4-7 — CA Foreclosures About to Soar…Again
Tuesday, April 7th, 2009 | By Mr. Mortgage
Foreclosures About to Soar Near-Term — Easily Back to All-Time Highs
Are you ready to see the future? Ten’s of thousands of foreclosures are only 1-5 months away from hitting that will take total foreclosure counts back to all-time highs. This will flood an already beaten-bloody real estate market with even more supply just in time for the Spring/Summer home selling season – great timing!
For months prior to March, banks/servicers were on and off of foreclosure moratoria with many on a complete hold awaiting Pres. Obama’s plan to save the housing market and homeowners. We track each foreclosure start through the entire foreclosure process individually and in aggregate — also by originator and servicer — and as soon as the Obama plan was made known, banks/servicers shifted their Notice-of-Default and Notice-of-Trustee Sale machines into overdrive.
Foreclosure start (NOD) and Trustee Sale (NTS) notices are going out at levels not seen since mid 2008. Once an NTS goes out, the property is taken to the courthouse and auctioned within 21-45 days.
NOTE – actual March foreclosures reported next week by the popular foreclosure services like RealtyTrac will show a sizable drop vs. Feb because foreclosures lag notices. Foreclosures in March are a result of NTS’s when many banks/servicers were on hold in Jan/Feb. But in March NTS’s surged — I will have a preliminary report out this week on the total statewide and national counts. BE CAREFUL – the popular reports released next week will also show a large increase in total foreclosure notices so total foreclosure activity may be relatively flat. Market reaction will be dependent upon how this is reported in the press.
The bottom line is that there is a massive wave of actual foreclosures that will hit beginning in April that can’t be stopped without a national moratorium — this wave is so big I would not put it past them trying it.
CA foreclosure background – in mid-2008 the foreclosure wave was building was artificially held back as a result of the CA law SB1137 enacted in Sept 2008. This also kept NOD’s and NTS’s at much lower levels than the actual defaults that were occurring. Other bubble states and several banks/servicers also went on random moratoria and the foreclosure wave was held back for the past six months. But just like so many other intervention and moratoria in the past, the problem just comes out the other side even more violent than if they would have done nothing. Adding insult to injury, the GSE’s announced this week that they were coming off moratorium, which could increase foreclosures by 20-25% alone.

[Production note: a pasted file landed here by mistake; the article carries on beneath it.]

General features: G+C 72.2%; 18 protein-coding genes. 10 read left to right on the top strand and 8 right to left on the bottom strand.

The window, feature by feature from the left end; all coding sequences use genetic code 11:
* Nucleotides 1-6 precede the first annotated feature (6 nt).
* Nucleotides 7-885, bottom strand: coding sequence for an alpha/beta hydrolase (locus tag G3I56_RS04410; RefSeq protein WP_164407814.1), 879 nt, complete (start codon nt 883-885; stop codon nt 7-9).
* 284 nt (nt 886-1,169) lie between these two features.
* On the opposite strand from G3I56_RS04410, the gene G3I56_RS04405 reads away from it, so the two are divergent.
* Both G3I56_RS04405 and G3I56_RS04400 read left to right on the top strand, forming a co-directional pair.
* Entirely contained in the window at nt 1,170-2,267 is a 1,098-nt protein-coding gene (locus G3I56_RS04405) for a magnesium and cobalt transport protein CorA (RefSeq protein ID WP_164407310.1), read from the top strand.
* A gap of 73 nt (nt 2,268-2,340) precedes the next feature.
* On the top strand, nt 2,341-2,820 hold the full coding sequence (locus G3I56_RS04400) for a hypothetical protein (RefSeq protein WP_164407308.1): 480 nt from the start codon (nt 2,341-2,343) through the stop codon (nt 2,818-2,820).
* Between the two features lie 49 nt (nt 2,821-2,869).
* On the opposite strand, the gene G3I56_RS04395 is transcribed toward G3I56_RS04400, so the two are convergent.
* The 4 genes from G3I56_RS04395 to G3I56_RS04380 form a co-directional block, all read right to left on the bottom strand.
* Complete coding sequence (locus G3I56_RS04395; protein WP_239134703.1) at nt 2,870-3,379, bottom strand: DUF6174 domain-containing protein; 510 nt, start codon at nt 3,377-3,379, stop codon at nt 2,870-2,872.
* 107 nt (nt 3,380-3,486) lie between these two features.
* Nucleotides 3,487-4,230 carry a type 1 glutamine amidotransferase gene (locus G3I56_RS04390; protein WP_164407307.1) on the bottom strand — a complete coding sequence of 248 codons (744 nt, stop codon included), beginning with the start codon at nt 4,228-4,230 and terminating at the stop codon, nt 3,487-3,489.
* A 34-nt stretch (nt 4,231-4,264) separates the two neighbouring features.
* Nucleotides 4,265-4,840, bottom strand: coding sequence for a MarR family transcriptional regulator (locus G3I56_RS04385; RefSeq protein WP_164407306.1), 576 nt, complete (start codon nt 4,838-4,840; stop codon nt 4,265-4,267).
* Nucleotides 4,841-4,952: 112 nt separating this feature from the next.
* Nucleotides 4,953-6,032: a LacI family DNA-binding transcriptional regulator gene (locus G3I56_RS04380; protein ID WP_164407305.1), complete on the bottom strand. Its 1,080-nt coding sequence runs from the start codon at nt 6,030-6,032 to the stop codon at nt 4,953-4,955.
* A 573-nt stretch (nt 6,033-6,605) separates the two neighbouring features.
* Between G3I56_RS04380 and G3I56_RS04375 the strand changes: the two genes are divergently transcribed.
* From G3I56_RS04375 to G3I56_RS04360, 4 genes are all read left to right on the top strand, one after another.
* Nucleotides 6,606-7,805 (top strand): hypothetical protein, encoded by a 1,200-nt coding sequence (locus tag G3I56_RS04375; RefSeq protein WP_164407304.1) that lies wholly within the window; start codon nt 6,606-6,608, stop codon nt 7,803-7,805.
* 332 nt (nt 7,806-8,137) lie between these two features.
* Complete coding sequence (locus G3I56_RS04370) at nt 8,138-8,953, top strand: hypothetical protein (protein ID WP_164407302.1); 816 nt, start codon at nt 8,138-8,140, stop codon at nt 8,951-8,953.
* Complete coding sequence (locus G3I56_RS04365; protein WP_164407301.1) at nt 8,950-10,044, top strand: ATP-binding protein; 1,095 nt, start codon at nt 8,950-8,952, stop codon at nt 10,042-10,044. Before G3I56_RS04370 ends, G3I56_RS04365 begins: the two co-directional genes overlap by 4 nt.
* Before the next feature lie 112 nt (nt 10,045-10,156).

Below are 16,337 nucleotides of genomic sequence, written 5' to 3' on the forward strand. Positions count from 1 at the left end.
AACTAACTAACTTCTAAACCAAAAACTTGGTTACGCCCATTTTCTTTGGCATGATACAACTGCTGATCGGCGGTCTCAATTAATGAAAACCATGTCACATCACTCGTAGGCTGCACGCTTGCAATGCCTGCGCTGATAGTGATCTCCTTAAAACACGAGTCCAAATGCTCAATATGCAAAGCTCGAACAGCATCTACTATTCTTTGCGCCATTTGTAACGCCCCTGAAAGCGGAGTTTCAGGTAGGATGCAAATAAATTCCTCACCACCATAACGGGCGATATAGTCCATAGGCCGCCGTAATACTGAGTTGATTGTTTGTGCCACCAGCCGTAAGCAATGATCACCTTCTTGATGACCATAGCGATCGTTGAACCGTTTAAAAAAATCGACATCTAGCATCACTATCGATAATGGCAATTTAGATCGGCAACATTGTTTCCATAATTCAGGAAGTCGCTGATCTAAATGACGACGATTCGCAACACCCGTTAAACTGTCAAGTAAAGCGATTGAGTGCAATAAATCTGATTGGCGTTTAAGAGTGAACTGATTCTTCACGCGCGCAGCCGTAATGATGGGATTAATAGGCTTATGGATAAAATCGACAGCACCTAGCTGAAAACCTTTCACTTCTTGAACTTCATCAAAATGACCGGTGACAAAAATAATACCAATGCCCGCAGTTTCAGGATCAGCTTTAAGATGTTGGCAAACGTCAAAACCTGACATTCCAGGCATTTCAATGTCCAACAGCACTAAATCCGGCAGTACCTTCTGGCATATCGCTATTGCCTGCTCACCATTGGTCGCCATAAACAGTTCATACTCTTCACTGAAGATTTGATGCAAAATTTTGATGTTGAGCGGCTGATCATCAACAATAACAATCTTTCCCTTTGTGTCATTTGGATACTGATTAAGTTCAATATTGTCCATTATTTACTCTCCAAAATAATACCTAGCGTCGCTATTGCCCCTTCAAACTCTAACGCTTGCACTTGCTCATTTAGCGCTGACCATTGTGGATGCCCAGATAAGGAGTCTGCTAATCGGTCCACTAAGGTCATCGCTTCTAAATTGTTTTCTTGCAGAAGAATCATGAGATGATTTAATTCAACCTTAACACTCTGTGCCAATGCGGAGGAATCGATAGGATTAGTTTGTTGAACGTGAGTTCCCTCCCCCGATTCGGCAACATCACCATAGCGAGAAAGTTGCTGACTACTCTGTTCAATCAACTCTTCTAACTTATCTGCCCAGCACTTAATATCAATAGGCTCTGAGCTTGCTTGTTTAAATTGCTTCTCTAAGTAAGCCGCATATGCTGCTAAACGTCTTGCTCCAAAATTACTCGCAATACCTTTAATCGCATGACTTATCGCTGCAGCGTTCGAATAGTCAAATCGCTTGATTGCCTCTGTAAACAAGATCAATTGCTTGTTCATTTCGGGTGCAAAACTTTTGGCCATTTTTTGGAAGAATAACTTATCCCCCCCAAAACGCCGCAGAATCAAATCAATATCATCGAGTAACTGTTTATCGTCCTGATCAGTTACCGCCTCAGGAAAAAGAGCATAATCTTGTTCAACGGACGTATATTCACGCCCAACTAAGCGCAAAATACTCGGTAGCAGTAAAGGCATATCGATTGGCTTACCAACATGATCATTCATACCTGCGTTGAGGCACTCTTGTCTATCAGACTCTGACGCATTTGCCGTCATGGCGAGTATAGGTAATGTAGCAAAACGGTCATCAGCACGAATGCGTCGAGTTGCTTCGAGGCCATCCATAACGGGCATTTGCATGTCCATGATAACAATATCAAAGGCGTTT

The headlines in the near future will read:
•Circa April 12th – “March Foreclosures Drop Sharply but Foreclosure Starts at Record Highs”
•Circa May 12th- “April Foreclosures Surge 200% and Foreclosure Starts Remain at Record Highs”
Two months from now, the foreclosure crisis will be top of the news once again catching everyone off guard because of the past six months ‘intervention’. Thanks Washington.
The chart below highlights the top servicers in the nation and their monthly NOD, NTS and REO counts. As you can see, they all have gone through various foreclosure moratoria in one or more foreclosure stages in the past year but since the Obama plan was made known, volume has soared.
Note – the NOD phase is 5-7 months away from foreclosure and the NTS phase 21-45 days away. The REO column will grow significantly in near-term months due to the surge in NTS in March and coming in April.
The counts below are servicer stats and in no way represent the number of loan defaults a insti might be experiencing on balance sheet – I have other charts for that!
For those of you that are curious as to total counts of new loan defaults bearing down on the state, the following is a 2-year chart of new NOD’s. March brought the first 50k+ count ever. From here the banks and servicers will try anything they can to get borrowers into mortgage mods before the Notice-of-Trustee Sale in filed 4-5 months down the road but ultimately most will make it to foreclosure sooner or later.
But this time around the mix has changed. Mid-to-upper end loans — and homes attached to them — are going into the foreclosure process at the greatest rate ever. The following chart shows defaults on loans over $750k. This is trouble because the demand in the segment of the market is outpaced by foreclosure supply alone – where does that leave Ma and Pay Homeowner?